Saturday, May 28, 2011
Ich lerne Deutsch!
That's right, I'm a student once more.
There is a German lady here as a tourist, also volunteer teaching English in one of the elementary schools, and providing community German lessons at night. Her class schedule clashes with my own university English classes, so upon meeting, she agreed to give me individual lessons. Today was my first official German lesson.
It was great! We met at a cafe and she gave me some worksheets and practiced pronunciation, very patiently, I might add! The best part is that one of my English students was talking to us and asked Monica, my German teacher, how I was as a student. It was hilarious, but a good point. This experience to start again at square one in learning a new language will help remind me how my students feel, even though they are about the same level as I am in Spanish. Perhaps I will also review some ways of studying and teaching, bringing them to my English students.
But wait, you might wonder, are you already "fluent" in Spanish? Oh heavens no! I have Intermediate, conversational, informally-acquired, Spanglish speaking ability. I have a long way to go. But, as with many things we seek to spend our time learning, I have hit a learning plateau.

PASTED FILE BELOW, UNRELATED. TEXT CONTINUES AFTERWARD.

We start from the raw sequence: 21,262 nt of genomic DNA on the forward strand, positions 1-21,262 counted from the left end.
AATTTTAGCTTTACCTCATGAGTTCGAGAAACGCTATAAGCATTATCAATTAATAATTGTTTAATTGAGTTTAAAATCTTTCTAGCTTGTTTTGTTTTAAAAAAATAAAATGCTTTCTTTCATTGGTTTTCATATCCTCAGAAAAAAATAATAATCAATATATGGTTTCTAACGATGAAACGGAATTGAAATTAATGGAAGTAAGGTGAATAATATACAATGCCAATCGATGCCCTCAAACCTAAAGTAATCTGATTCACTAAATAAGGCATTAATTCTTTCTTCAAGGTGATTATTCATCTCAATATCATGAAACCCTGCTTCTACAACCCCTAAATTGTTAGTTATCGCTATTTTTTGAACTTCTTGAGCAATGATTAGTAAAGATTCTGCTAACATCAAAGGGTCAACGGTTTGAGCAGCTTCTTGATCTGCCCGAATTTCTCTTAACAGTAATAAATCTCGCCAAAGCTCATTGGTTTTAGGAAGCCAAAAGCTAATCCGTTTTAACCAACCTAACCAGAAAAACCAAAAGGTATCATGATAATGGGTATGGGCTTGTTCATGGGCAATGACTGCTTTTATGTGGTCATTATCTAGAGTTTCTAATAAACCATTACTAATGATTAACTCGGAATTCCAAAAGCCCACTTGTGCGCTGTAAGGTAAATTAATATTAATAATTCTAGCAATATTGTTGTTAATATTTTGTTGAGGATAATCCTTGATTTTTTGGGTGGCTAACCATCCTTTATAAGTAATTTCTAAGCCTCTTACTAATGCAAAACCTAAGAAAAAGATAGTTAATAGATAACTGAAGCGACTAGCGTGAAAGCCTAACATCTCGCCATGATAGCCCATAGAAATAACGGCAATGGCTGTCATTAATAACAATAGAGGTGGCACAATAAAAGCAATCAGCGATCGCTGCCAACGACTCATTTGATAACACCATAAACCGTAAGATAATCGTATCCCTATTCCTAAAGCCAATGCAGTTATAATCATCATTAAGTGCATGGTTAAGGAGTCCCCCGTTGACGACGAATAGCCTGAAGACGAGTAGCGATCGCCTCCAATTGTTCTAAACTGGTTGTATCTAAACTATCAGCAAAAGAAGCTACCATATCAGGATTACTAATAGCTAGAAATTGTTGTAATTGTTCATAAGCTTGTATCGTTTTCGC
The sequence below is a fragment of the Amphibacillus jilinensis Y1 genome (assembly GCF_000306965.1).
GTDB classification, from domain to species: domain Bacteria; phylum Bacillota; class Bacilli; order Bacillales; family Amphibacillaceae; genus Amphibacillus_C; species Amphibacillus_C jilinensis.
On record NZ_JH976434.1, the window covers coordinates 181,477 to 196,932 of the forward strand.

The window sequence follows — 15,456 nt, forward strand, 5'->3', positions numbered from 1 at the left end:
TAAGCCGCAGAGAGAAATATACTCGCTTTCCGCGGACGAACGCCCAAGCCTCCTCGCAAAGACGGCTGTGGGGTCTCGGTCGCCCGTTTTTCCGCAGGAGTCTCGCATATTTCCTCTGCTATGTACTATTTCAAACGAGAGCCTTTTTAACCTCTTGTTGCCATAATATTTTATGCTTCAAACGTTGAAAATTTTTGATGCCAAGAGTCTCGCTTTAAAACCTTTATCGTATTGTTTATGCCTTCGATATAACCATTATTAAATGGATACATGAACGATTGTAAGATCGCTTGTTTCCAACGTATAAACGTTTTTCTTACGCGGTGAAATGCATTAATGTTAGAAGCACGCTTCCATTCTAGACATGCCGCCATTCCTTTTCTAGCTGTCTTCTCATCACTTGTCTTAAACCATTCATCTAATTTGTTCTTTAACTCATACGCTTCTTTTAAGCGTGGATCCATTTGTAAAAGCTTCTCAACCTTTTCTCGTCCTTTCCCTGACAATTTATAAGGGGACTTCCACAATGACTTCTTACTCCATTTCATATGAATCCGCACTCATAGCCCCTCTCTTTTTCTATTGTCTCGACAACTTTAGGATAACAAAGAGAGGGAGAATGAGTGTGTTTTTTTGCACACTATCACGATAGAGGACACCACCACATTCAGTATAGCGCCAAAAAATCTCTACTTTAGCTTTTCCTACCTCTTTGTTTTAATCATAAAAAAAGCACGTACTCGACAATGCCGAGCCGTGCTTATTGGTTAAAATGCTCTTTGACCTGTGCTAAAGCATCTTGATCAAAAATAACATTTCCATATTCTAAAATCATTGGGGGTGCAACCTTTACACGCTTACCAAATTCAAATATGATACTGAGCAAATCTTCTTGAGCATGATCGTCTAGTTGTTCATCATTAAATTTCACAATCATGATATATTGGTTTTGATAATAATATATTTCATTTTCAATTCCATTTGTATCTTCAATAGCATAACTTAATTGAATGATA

People don't correct me when I make mistakes. I spend equal parts of my day speaking English and Spanish. I know what I need to know to live how I live, so I don't seem to be learning as many new words and phrases as when I first arrived here. Obviously.
Something I read about for this specific situation, is to seek out other ways to practice (such as a fluent Spanish-speaking German tourist). Another was to pick up another language. They suggested that understanding a new language may help you to see patterns and common problems in how you learn, let alone the technical components of similar languages, like Spanish and German.
To make things even more interesting, Monica is teaching me German, by using and comparing it to Spanish. After the basic German lesson, we get to know each other by conversing in Spanish. I told her that since my Spanish is far from perfect, it's more like "Spanglish": a crude mixture of English and Spanish. So while we are learning in such a different approach, it's like learning "Germish": a mix of Spanish and German.
Yes, I hope to pick up a little German, improve my Spanish, and to more importantly make a new friend.
She is older, a CELTA-qualified English and German teacher, who has also worked for years as a tour guide for German passengers through-out Spanish-speaking countries, as well as many countries in Africa. Tall and slender, dark blonde and very down-to-earth, she reminds me of Jane Goodall.
So now I speak English, Spanish, and German. / Yo hablo inglés, español, y alemán. / Ich spreche Englisch, und Spanisch, und Deutsch.
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